The proportion of Maltese government debt held by overseas creditors is the lowest in the EU, with Eurostat figures showing that Maltese residents’ willingness to purchase government bonds play an important part.
Just 15.2% of Malta’s debt – which stood at 42.9% of the GDP at the end of 2019, though it has since increased due to the Covid-19 pandemic – is held by non-residents, followed by Sweden (19.3%) and Denmark (25.8%).
At the other end of the scale, 80.1% of Cypriot government debt is owed to foreign creditors, followed by Lithuania (75.6%) and Latvia (74.3%).
A key reason behind Malta’s low overseas debt is due to a substantial proportion of debt – 25.6% – being held by its own residents, through government stocks and bonds. A higher rate is only observed in Hungary (27.7%), with Portugal a distant third at 14.7%. Just 0.2% of Spanish government debt is held by the country’s residents, with Slovenia (0.3%) as well as Denmark and Croatia (0.5%) achieving similar rates.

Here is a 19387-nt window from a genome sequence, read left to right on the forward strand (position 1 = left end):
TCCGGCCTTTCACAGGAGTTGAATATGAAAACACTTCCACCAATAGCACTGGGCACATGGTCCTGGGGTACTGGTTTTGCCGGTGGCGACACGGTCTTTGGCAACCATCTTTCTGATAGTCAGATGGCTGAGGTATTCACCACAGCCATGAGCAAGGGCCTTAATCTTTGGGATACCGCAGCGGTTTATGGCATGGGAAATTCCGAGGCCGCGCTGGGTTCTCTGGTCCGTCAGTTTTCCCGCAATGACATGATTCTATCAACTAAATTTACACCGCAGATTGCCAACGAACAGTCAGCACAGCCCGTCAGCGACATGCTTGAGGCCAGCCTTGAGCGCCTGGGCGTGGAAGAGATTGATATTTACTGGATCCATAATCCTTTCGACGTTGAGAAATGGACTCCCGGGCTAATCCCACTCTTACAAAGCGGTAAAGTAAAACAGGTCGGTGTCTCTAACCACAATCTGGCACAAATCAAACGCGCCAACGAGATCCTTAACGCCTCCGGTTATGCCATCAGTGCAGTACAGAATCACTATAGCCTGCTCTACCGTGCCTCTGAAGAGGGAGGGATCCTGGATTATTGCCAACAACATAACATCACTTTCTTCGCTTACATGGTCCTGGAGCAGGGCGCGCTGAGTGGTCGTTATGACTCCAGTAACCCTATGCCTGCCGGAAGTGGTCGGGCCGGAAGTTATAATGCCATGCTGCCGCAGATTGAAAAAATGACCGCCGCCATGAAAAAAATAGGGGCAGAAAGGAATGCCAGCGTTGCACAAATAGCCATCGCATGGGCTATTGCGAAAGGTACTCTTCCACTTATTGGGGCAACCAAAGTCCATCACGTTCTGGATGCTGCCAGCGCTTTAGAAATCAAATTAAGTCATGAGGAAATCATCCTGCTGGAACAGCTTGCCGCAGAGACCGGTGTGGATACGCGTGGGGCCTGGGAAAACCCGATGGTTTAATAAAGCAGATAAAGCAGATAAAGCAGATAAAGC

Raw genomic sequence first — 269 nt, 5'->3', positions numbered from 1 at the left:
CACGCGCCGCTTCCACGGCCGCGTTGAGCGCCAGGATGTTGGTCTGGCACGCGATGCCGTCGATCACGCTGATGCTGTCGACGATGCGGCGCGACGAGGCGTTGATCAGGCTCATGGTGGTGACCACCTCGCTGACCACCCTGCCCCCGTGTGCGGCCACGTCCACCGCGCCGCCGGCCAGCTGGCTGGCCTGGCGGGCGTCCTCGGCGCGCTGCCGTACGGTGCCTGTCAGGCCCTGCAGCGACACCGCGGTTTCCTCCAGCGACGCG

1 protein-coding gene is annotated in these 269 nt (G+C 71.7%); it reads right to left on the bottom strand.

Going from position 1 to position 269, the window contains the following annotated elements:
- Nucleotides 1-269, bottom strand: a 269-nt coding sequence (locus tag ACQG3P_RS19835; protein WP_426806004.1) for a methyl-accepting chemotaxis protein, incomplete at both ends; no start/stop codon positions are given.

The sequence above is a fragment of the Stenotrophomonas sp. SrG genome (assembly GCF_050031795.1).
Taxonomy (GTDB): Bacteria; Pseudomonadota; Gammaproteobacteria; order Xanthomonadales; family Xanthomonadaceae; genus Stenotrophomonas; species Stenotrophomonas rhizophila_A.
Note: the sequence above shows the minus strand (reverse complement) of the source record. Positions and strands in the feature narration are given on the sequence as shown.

As is the case in many other EU member states, the largest proportion of Malta’s government debt (59.2%) is held by local financial institutions. The highest reliance on local financial institutions can be found in Denmark (73.7%), Sweden (73.1%) and Croatia (66.8%); the least in Cyprus (16.2%), Latvia (22.8%) and Lithuania (23.3%).
Malta is among a significant number of EU members – all part of the euro area – whose debt is entirely held in euros. The only EU member state which is not obliged to adopt the Euro – Denmark – is the only one which has none of its debt in euros.